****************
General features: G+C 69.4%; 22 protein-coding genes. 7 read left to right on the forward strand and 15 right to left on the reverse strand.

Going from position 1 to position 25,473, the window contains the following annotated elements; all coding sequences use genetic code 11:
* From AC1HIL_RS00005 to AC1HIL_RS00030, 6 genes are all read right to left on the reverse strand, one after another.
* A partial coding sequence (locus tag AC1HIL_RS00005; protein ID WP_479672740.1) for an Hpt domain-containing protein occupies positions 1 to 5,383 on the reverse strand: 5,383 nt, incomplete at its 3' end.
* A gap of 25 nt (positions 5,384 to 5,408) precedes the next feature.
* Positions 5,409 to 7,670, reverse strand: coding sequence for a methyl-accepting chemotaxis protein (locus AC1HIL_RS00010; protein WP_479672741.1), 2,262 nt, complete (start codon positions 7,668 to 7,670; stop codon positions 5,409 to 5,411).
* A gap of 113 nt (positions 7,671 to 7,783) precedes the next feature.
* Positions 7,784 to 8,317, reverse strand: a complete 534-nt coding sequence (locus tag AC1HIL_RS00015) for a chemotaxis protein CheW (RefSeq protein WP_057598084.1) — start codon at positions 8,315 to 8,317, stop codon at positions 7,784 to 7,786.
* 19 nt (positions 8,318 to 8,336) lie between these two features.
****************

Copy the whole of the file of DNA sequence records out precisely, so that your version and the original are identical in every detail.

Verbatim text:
General features: G+C 69.4%; 22 protein-coding genes. 7 read left to right on the forward strand and 15 right to left on the reverse strand.

Going from position 1 to position 25,473, the window contains the following annotated elements; all coding sequences use genetic code 11:
* From AC1HIL_RS00005 to AC1HIL_RS00030, 6 genes are all read right to left on the reverse strand, one after another.
* A partial coding sequence (locus tag AC1HIL_RS00005; protein ID WP_479672740.1) for an Hpt domain-containing protein occupies positions 1 to 5,383 on the reverse strand: 5,383 nt, incomplete at its 3' end.
* A gap of 25 nt (positions 5,384 to 5,408) precedes the next feature.
* Positions 5,409 to 7,670, reverse strand: coding sequence for a methyl-accepting chemotaxis protein (locus AC1HIL_RS00010; protein WP_479672741.1), 2,262 nt, complete (start codon positions 7,668 to 7,670; stop codon positions 5,409 to 5,411).
* A gap of 113 nt (positions 7,671 to 7,783) precedes the next feature.
* Positions 7,784 to 8,317, reverse strand: a complete 534-nt coding sequence (locus tag AC1HIL_RS00015) for a chemotaxis protein CheW (RefSeq protein WP_057598084.1) — start codon at positions 8,315 to 8,317, stop codon at positions 7,784 to 7,786.
* 19 nt (positions 8,318 to 8,336) lie between these two features.